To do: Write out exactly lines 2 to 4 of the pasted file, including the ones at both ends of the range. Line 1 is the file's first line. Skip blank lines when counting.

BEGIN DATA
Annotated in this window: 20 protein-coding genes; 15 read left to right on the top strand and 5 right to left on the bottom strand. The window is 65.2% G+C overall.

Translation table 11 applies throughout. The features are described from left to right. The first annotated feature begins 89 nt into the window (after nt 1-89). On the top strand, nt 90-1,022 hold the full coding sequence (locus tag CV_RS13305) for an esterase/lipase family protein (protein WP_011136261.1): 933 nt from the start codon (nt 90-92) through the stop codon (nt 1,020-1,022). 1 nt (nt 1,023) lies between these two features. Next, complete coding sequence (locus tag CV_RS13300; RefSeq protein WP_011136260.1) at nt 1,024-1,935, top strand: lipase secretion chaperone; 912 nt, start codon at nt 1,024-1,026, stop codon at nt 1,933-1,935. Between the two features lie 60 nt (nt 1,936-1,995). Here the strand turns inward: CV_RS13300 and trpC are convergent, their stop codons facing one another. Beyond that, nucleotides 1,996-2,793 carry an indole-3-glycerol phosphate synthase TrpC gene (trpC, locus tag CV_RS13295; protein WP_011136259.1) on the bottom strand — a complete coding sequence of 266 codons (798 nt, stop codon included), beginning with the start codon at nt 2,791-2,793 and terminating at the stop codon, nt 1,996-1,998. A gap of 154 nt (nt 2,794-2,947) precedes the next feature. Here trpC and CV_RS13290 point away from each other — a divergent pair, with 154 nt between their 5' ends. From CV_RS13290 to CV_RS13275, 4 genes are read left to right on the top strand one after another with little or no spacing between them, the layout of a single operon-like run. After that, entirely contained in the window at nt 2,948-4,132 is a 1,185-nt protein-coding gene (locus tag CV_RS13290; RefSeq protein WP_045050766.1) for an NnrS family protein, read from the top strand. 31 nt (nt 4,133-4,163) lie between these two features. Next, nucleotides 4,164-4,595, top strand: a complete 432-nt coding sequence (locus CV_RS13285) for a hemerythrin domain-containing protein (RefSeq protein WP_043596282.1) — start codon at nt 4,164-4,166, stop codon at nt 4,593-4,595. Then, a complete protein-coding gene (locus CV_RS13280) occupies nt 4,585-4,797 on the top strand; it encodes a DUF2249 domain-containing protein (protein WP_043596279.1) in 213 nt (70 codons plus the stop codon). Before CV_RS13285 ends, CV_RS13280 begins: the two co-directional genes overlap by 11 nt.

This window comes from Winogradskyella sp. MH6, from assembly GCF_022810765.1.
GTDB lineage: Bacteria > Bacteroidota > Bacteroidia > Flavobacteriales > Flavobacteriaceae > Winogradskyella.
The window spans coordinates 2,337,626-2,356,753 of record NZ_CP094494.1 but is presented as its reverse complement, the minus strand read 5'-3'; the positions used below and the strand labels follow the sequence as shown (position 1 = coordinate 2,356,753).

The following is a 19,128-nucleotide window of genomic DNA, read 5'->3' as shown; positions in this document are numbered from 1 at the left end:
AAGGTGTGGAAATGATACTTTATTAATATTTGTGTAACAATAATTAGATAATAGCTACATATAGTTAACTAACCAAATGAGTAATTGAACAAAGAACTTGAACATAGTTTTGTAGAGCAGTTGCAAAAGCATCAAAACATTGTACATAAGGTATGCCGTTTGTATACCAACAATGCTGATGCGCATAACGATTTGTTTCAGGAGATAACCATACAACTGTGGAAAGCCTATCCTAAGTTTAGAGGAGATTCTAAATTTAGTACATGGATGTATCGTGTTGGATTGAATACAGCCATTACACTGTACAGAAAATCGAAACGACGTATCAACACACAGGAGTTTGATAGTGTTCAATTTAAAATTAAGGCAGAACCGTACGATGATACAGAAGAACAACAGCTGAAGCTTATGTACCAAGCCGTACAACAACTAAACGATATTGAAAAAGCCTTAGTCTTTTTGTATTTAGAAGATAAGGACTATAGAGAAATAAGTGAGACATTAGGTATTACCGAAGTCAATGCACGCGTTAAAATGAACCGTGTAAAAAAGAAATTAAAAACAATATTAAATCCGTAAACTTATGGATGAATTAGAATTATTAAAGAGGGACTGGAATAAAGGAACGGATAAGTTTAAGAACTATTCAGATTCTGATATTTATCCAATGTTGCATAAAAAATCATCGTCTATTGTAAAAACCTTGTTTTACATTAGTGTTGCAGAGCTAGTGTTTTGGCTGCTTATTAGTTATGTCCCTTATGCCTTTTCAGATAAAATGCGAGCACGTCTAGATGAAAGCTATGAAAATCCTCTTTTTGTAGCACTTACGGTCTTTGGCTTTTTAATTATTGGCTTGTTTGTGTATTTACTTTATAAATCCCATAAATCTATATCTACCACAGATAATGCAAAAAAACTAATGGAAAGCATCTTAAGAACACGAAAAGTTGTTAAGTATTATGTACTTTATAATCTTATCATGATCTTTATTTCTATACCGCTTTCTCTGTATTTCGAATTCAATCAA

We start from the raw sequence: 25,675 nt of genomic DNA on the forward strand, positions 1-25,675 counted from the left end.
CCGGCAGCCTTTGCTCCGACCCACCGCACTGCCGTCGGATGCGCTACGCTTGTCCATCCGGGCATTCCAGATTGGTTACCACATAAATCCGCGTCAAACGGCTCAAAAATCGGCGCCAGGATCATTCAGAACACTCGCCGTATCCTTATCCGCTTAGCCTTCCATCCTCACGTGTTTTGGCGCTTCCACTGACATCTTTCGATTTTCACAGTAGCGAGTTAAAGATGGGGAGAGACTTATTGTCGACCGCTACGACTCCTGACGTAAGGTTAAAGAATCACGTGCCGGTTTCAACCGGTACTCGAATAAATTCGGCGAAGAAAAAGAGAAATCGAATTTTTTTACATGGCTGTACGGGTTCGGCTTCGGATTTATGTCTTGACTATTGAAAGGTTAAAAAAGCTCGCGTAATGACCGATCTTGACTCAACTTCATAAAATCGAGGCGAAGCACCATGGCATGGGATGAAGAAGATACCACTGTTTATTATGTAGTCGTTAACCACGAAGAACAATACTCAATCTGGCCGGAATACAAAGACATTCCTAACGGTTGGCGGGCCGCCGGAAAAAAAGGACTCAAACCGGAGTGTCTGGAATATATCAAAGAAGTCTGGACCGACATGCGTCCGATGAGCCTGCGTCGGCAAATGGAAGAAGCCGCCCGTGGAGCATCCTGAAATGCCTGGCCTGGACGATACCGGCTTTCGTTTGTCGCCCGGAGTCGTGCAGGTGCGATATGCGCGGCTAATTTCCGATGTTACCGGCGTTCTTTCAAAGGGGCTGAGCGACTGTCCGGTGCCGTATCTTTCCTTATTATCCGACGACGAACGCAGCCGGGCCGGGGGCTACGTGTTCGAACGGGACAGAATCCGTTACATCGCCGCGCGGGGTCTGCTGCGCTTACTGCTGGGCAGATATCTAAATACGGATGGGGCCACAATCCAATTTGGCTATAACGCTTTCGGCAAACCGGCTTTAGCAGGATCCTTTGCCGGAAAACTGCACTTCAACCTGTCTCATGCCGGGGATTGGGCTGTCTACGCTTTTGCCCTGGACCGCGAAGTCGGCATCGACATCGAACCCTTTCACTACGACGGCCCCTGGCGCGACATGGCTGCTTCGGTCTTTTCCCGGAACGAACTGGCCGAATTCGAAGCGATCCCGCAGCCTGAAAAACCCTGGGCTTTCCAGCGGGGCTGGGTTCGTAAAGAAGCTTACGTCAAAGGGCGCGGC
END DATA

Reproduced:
Translation table 11 applies throughout. The features are described from left to right. The first annotated feature begins 89 nt into the window (after nt 1-89). On the top strand, nt 90-1,022 hold the full coding sequence (locus tag CV_RS13305) for an esterase/lipase family protein (protein WP_011136261.1): 933 nt from the start codon (nt 90-92) through the stop codon (nt 1,020-1,022). 1 nt (nt 1,023) lies between these two features. Next, complete coding sequence (locus tag CV_RS13300; RefSeq protein WP_011136260.1) at nt 1,024-1,935, top strand: lipase secretion chaperone; 912 nt, start codon at nt 1,024-1,026, stop codon at nt 1,933-1,935. Between the two features lie 60 nt (nt 1,936-1,995). Here the strand turns inward: CV_RS13300 and trpC are convergent, their stop codons facing one another. Beyond that, nucleotides 1,996-2,793 carry an indole-3-glycerol phosphate synthase TrpC gene (trpC, locus tag CV_RS13295; protein WP_011136259.1) on the bottom strand — a complete coding sequence of 266 codons (798 nt, stop codon included), beginning with the start codon at nt 2,791-2,793 and terminating at the stop codon, nt 1,996-1,998. A gap of 154 nt (nt 2,794-2,947) precedes the next feature. Here trpC and CV_RS13290 point away from each other — a divergent pair, with 154 nt between their 5' ends. From CV_RS13290 to CV_RS13275, 4 genes are read left to right on the top strand one after another with little or no spacing between them, the layout of a single operon-like run. After that, entirely contained in the window at nt 2,948-4,132 is a 1,185-nt protein-coding gene (locus tag CV_RS13290; RefSeq protein WP_045050766.1) for an NnrS family protein, read from the top strand. 31 nt (nt 4,133-4,163) lie between these two features. Next, nucleotides 4,164-4,595, top strand: a complete 432-nt coding sequence (locus CV_RS13285) for a hemerythrin domain-containing protein (RefSeq protein WP_043596282.1) — start codon at nt 4,164-4,166, stop codon at nt 4,593-4,595. Then, a complete protein-coding gene (locus CV_RS13280) occupies nt 4,585-4,797 on the top strand; it encodes a DUF2249 domain-containing protein (protein WP_043596279.1) in 213 nt (70 codons plus the stop codon). Before CV_RS13285 ends, CV_RS13280 begins: the two co-directional genes overlap by 11 nt.

This window comes from Winogradskyella sp. MH6, from assembly GCF_022810765.1.
GTDB lineage: Bacteria > Bacteroidota > Bacteroidia > Flavobacteriales > Flavobacteriaceae > Winogradskyella.